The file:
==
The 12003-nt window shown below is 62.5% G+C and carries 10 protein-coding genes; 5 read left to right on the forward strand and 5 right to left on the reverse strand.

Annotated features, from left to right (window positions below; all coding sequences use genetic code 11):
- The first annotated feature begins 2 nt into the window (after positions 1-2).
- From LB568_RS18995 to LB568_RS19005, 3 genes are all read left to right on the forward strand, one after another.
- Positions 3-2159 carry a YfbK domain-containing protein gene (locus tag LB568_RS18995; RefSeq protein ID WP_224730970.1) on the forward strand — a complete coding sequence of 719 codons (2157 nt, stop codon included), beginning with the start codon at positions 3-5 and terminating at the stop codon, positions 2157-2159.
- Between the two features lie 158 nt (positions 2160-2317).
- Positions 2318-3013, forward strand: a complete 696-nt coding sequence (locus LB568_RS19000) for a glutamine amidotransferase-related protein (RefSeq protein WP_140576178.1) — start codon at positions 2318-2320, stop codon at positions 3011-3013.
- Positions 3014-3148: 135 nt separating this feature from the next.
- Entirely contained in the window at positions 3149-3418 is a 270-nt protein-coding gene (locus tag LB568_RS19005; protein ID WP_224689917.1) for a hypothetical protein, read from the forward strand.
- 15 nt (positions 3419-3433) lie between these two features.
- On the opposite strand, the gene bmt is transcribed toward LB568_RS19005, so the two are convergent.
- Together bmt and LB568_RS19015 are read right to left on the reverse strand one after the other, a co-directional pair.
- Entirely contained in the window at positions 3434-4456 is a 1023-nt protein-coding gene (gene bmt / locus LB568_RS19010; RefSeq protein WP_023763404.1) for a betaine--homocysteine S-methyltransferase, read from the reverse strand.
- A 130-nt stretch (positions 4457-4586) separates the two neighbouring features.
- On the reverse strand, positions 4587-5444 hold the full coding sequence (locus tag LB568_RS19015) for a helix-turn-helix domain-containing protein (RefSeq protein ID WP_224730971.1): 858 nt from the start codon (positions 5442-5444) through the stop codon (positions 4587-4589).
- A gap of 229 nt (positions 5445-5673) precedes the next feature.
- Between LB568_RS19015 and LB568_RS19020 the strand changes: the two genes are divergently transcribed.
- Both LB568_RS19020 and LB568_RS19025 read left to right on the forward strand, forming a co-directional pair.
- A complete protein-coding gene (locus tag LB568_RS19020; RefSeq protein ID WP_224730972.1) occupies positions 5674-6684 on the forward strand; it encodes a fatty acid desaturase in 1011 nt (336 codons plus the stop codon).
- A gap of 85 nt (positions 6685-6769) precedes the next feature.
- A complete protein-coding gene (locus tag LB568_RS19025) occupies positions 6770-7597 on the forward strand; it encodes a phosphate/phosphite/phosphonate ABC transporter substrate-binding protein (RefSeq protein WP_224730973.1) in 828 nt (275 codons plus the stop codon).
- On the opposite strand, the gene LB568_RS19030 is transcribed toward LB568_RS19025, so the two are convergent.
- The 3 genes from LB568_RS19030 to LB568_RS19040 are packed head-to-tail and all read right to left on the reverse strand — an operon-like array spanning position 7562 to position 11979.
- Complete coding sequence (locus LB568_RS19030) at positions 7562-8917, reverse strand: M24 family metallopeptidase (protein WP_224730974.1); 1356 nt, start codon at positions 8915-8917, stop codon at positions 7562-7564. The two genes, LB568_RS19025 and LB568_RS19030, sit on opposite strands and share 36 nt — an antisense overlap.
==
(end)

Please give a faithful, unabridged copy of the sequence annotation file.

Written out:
The 12003-nt window shown below is 62.5% G+C and carries 10 protein-coding genes; 5 read left to right on the forward strand and 5 right to left on the reverse strand.

Annotated features, from left to right (window positions below; all coding sequences use genetic code 11):
- The first annotated feature begins 2 nt into the window (after positions 1-2).
- From LB568_RS18995 to LB568_RS19005, 3 genes are all read left to right on the forward strand, one after another.
- Positions 3-2159 carry a YfbK domain-containing protein gene (locus tag LB568_RS18995; RefSeq protein ID WP_224730970.1) on the forward strand — a complete coding sequence of 719 codons (2157 nt, stop codon included), beginning with the start codon at positions 3-5 and terminating at the stop codon, positions 2157-2159.
- Between the two features lie 158 nt (positions 2160-2317).
- Positions 2318-3013, forward strand: a complete 696-nt coding sequence (locus LB568_RS19000) for a glutamine amidotransferase-related protein (RefSeq protein WP_140576178.1) — start codon at positions 2318-2320, stop codon at positions 3011-3013.
- Positions 3014-3148: 135 nt separating this feature from the next.
- Entirely contained in the window at positions 3149-3418 is a 270-nt protein-coding gene (locus tag LB568_RS19005; protein ID WP_224689917.1) for a hypothetical protein, read from the forward strand.
- 15 nt (positions 3419-3433) lie between these two features.
- On the opposite strand, the gene bmt is transcribed toward LB568_RS19005, so the two are convergent.
- Together bmt and LB568_RS19015 are read right to left on the reverse strand one after the other, a co-directional pair.
- Entirely contained in the window at positions 3434-4456 is a 1023-nt protein-coding gene (gene bmt / locus LB568_RS19010; RefSeq protein WP_023763404.1) for a betaine--homocysteine S-methyltransferase, read from the reverse strand.
- A 130-nt stretch (positions 4457-4586) separates the two neighbouring features.
- On the reverse strand, positions 4587-5444 hold the full coding sequence (locus tag LB568_RS19015) for a helix-turn-helix domain-containing protein (RefSeq protein ID WP_224730971.1): 858 nt from the start codon (positions 5442-5444) through the stop codon (positions 4587-4589).
- A gap of 229 nt (positions 5445-5673) precedes the next feature.
- Between LB568_RS19015 and LB568_RS19020 the strand changes: the two genes are divergently transcribed.
- Both LB568_RS19020 and LB568_RS19025 read left to right on the forward strand, forming a co-directional pair.
- A complete protein-coding gene (locus tag LB568_RS19020; RefSeq protein ID WP_224730972.1) occupies positions 5674-6684 on the forward strand; it encodes a fatty acid desaturase in 1011 nt (336 codons plus the stop codon).
- A gap of 85 nt (positions 6685-6769) precedes the next feature.
- A complete protein-coding gene (locus tag LB568_RS19025) occupies positions 6770-7597 on the forward strand; it encodes a phosphate/phosphite/phosphonate ABC transporter substrate-binding protein (RefSeq protein WP_224730973.1) in 828 nt (275 codons plus the stop codon).
- On the opposite strand, the gene LB568_RS19030 is transcribed toward LB568_RS19025, so the two are convergent.
- The 3 genes from LB568_RS19030 to LB568_RS19040 are packed head-to-tail and all read right to left on the reverse strand — an operon-like array spanning position 7562 to position 11979.
- Complete coding sequence (locus LB568_RS19030) at positions 7562-8917, reverse strand: M24 family metallopeptidase (protein WP_224730974.1); 1356 nt, start codon at positions 8915-8917, stop codon at positions 7562-7564. The two genes, LB568_RS19025 and LB568_RS19030, sit on opposite strands and share 36 nt — an antisense overlap.